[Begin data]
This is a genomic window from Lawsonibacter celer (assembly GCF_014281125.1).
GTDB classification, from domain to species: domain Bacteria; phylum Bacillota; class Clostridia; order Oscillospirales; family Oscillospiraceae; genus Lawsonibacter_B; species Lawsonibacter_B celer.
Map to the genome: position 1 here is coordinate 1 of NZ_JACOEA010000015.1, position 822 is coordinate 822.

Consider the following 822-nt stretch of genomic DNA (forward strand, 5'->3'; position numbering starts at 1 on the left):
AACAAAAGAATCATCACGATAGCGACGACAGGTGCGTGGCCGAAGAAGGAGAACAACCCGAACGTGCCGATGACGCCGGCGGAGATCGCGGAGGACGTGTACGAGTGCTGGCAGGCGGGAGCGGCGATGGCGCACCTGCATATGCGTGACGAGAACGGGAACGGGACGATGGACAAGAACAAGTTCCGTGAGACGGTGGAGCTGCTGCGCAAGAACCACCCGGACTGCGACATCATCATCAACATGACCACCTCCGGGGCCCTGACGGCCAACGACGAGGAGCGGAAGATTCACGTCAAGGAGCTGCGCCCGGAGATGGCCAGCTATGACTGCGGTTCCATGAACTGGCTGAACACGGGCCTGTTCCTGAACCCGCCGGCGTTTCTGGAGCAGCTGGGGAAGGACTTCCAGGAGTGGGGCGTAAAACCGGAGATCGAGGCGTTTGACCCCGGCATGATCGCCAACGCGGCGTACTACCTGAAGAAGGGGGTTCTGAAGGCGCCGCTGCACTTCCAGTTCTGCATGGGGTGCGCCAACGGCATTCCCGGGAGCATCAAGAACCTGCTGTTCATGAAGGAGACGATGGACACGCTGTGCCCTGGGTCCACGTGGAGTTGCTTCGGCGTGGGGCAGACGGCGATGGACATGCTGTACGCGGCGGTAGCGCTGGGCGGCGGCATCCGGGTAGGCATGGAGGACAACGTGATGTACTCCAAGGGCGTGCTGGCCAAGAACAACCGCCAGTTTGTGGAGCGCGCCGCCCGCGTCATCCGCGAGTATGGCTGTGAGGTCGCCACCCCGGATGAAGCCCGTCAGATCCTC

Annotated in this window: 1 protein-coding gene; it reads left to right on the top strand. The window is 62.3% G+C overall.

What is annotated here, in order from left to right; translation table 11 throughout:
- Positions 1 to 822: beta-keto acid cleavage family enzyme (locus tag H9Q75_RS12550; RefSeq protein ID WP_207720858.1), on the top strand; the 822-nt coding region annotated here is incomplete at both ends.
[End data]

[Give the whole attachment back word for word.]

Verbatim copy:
This is a genomic window from Lawsonibacter celer (assembly GCF_014281125.1).
GTDB classification, from domain to species: domain Bacteria; phylum Bacillota; class Clostridia; order Oscillospirales; family Oscillospiraceae; genus Lawsonibacter_B; species Lawsonibacter_B celer.
Map to the genome: position 1 here is coordinate 1 of NZ_JACOEA010000015.1, position 822 is coordinate 822.

Consider the following 822-nt stretch of genomic DNA (forward strand, 5'->3'; position numbering starts at 1 on the left):
AACAAAAGAATCATCACGATAGCGACGACAGGTGCGTGGCCGAAGAAGGAGAACAACCCGAACGTGCCGATGACGCCGGCGGAGATCGCGGAGGACGTGTACGAGTGCTGGCAGGCGGGAGCGGCGATGGCGCACCTGCATATGCGTGACGAGAACGGGAACGGGACGATGGACAAGAACAAGTTCCGTGAGACGGTGGAGCTGCTGCGCAAGAACCACCCGGACTGCGACATCATCATCAACATGACCACCTCCGGGGCCCTGACGGCCAACGACGAGGAGCGGAAGATTCACGTCAAGGAGCTGCGCCCGGAGATGGCCAGCTATGACTGCGGTTCCATGAACTGGCTGAACACGGGCCTGTTCCTGAACCCGCCGGCGTTTCTGGAGCAGCTGGGGAAGGACTTCCAGGAGTGGGGCGTAAAACCGGAGATCGAGGCGTTTGACCCCGGCATGATCGCCAACGCGGCGTACTACCTGAAGAAGGGGGTTCTGAAGGCGCCGCTGCACTTCCAGTTCTGCATGGGGTGCGCCAACGGCATTCCCGGGAGCATCAAGAACCTGCTGTTCATGAAGGAGACGATGGACACGCTGTGCCCTGGGTCCACGTGGAGTTGCTTCGGCGTGGGGCAGACGGCGATGGACATGCTGTACGCGGCGGTAGCGCTGGGCGGCGGCATCCGGGTAGGCATGGAGGACAACGTGATGTACTCCAAGGGCGTGCTGGCCAAGAACAACCGCCAGTTTGTGGAGCGCGCCGCCCGCGTCATCCGCGAGTATGGCTGTGAGGTCGCCACCCCGGATGAAGCCCGTCAGATCCTC

Annotated in this window: 1 protein-coding gene; it reads left to right on the top strand. The window is 62.3% G+C overall.

What is annotated here, in order from left to right; translation table 11 throughout:
- Positions 1 to 822: beta-keto acid cleavage family enzyme (locus tag H9Q75_RS12550; RefSeq protein ID WP_207720858.1), on the top strand; the 822-nt coding region annotated here is incomplete at both ends.